Your SoundCloud plays start to go up tremendously. The streets start showing you lots of love. You’re making your mark in the underground, then boom, it all gets taken away in the blink of an eye.
<h4″>That is what happened to several underground rappers who were 22 years old or younger, in 2018. All were starting, or about to make big names for themselves in the mainstream world of rap. Artist like Jimmy Wopo, Smoke Dawg, Lil Lonnie, and most noticeably XXXtentacion (who had just made the transition), were gunned down in careless acts of violence.
Wopo 21, and XXXtentacion 20, were both gunned down within hours of each other. They each struggled with typical issues that have surrounded the rap game for the longest– drugs and violence.
Not even two weeks later after the XXX and Wopo incidents, Smoke Dawg who was an up and comer from Toronto, was shot and killed outside of a nightclub. The 21 year old MC, often opened up for Drake.
As for Mississippi rapper Lil Lonnie, who was shot while driving his vehicle, things seemed to be quite different for him compared to other young rappers. The 22 year old was best known for his hit single Colors in 2015. Separating himself from the rest, he made it clear that drugs were not apart of his life, because of his morals and standards.
These young artists were all about to reach the pinnacle of their rap careers. Each got attention from established artists before they passed, whether frequent or not.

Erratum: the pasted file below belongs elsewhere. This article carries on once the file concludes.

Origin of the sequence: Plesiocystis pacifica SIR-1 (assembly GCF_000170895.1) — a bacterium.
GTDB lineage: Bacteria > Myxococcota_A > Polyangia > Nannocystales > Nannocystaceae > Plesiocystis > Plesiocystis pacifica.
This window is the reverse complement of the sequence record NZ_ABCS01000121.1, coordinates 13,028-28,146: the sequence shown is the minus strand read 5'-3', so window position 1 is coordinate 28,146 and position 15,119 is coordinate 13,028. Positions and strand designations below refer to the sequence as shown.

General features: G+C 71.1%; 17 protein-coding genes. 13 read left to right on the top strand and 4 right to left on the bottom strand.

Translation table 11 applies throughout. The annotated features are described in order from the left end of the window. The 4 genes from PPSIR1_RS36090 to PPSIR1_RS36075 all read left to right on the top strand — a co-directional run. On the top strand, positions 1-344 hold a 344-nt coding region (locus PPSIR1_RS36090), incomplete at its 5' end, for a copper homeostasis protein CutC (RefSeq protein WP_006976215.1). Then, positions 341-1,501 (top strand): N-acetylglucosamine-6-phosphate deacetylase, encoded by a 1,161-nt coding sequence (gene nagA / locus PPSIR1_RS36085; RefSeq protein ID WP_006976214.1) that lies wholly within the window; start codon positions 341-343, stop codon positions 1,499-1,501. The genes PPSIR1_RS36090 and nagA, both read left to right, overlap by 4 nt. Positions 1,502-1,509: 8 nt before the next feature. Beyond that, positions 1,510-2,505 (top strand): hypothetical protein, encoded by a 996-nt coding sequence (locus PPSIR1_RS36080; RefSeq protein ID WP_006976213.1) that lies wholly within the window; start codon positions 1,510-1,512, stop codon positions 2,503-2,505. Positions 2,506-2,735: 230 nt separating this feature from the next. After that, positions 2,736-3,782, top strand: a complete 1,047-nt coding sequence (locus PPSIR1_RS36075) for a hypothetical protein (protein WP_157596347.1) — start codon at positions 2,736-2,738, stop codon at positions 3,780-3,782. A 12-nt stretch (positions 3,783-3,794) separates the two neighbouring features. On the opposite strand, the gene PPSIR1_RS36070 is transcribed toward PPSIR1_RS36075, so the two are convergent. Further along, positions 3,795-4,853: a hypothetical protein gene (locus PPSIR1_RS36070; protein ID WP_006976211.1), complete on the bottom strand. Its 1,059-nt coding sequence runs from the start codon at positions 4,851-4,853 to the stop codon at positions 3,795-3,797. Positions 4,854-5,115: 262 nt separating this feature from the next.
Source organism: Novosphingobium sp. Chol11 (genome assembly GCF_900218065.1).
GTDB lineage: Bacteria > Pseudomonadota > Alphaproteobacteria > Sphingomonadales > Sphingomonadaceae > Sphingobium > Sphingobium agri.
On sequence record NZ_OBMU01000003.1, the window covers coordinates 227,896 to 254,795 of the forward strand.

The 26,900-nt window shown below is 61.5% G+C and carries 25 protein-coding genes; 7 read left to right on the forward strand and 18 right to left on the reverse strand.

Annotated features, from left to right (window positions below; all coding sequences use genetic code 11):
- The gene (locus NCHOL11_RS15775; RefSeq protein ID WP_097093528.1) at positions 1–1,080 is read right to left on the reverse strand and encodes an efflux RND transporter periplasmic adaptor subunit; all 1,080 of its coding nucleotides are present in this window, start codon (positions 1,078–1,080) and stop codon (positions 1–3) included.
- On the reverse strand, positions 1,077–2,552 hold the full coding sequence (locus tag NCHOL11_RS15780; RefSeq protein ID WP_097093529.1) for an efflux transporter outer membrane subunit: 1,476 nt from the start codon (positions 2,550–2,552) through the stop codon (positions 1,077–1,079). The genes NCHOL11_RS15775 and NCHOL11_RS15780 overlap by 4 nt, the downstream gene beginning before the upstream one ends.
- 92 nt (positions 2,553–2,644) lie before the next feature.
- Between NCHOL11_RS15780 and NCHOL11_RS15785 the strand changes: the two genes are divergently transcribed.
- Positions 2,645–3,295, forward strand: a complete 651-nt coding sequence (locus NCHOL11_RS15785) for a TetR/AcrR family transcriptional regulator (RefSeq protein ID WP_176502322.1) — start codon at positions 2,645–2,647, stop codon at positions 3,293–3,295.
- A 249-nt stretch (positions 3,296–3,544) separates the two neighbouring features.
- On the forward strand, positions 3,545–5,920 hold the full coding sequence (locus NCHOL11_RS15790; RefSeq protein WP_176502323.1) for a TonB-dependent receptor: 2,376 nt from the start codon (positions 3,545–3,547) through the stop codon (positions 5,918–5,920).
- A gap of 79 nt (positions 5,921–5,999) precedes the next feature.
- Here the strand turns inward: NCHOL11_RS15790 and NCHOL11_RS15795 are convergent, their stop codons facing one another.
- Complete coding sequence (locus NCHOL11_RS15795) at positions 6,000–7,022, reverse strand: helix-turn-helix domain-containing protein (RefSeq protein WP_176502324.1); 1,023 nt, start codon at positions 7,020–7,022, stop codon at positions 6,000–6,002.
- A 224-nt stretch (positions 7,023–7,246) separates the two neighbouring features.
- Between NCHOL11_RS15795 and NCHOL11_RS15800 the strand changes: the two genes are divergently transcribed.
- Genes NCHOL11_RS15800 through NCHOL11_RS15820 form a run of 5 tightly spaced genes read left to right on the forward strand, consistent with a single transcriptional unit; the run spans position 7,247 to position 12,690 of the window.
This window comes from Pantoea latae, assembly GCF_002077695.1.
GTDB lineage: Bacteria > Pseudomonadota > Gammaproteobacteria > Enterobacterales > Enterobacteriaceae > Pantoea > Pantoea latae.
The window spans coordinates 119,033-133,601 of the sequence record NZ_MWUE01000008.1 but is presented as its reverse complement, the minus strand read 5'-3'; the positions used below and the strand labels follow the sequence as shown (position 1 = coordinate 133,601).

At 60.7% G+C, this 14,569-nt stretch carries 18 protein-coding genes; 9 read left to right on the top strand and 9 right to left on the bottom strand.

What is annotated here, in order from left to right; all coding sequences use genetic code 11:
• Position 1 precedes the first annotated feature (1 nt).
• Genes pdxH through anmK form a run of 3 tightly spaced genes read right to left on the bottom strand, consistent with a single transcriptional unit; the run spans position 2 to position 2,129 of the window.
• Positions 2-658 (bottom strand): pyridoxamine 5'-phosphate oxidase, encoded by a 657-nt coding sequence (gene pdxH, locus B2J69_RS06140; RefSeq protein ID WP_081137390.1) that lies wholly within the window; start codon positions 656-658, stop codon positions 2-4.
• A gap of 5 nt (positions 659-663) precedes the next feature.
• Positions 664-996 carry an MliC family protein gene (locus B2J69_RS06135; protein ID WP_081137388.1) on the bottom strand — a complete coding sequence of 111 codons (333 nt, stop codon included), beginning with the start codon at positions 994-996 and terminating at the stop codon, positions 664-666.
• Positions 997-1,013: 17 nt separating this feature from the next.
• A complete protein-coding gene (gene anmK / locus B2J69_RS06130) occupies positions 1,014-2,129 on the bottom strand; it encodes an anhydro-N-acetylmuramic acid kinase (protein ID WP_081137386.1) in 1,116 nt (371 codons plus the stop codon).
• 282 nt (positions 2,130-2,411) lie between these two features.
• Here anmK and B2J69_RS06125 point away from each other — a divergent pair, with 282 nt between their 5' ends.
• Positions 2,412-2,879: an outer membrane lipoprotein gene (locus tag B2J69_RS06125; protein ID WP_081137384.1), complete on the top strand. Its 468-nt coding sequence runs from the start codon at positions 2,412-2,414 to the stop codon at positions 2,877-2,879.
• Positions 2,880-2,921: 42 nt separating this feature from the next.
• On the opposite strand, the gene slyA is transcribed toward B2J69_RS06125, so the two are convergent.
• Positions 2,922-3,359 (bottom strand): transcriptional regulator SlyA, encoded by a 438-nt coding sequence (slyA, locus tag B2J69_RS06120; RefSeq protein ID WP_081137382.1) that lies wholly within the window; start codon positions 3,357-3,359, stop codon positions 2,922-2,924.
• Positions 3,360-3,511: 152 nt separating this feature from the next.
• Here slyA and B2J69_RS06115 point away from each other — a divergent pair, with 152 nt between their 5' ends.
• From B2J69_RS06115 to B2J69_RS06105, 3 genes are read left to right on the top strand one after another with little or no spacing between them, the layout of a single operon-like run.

Lil Lonnie received career advice from rap legend 50 cent, Wopo is featured in rapper Wiz Khalifa’s upcoming project Rolling Papers 2, Drake showed his respect for his touring mate Smoke dawg after is death on Instagram, and XXXtentacion who got memorialized during the 2018 BET awards, just signed a major album deal moments before his passing.
So what can the underground rap community, and we as music lovers as a whole do about it? Learn how to make a change in three simple ways.
“They told us to hate eachother before we learn how to walk. Mama taught you how to fight, fight, before you learn how to write, right.”
Last year, Kendrick Lamar also tackled the issue with his song “XXX” that features U2.
2 Sign your name
There are petitions floating around that seek gun control changes. Created by Mark Carman, is Gun Control Now, and it’s one of the most signed. It’s found on Moveon.org and holds more than 200,000 signatures. Another highly effective petition is Pass Common Sense Gun Control. It was started by Marjory Stoneman Douglas High School student Anisha Saripelli, after she survived her school’s shooting. With a goal of 500,000 signatures, it has already reached a staggering 430,000 names signed. You can find it at Change.org.
3 Support Movements
Rapper Vic Mensa, has his own foundation called Savemoneysavelife, which hosts events in Chicago that provide civilians with recourses to prevent gun violence.
In addition, alternatives for your voice to be heard can be done by joining in on the #MarchForourLives Movement. There you can sign up for their nation wide bus tour, where they will be speaking out against anybody who is anti gun control. The movement #MarchForOurLives, challenges young people to force change wherever they may live, across the United States.
Please feel free to share more resources in our comment section below.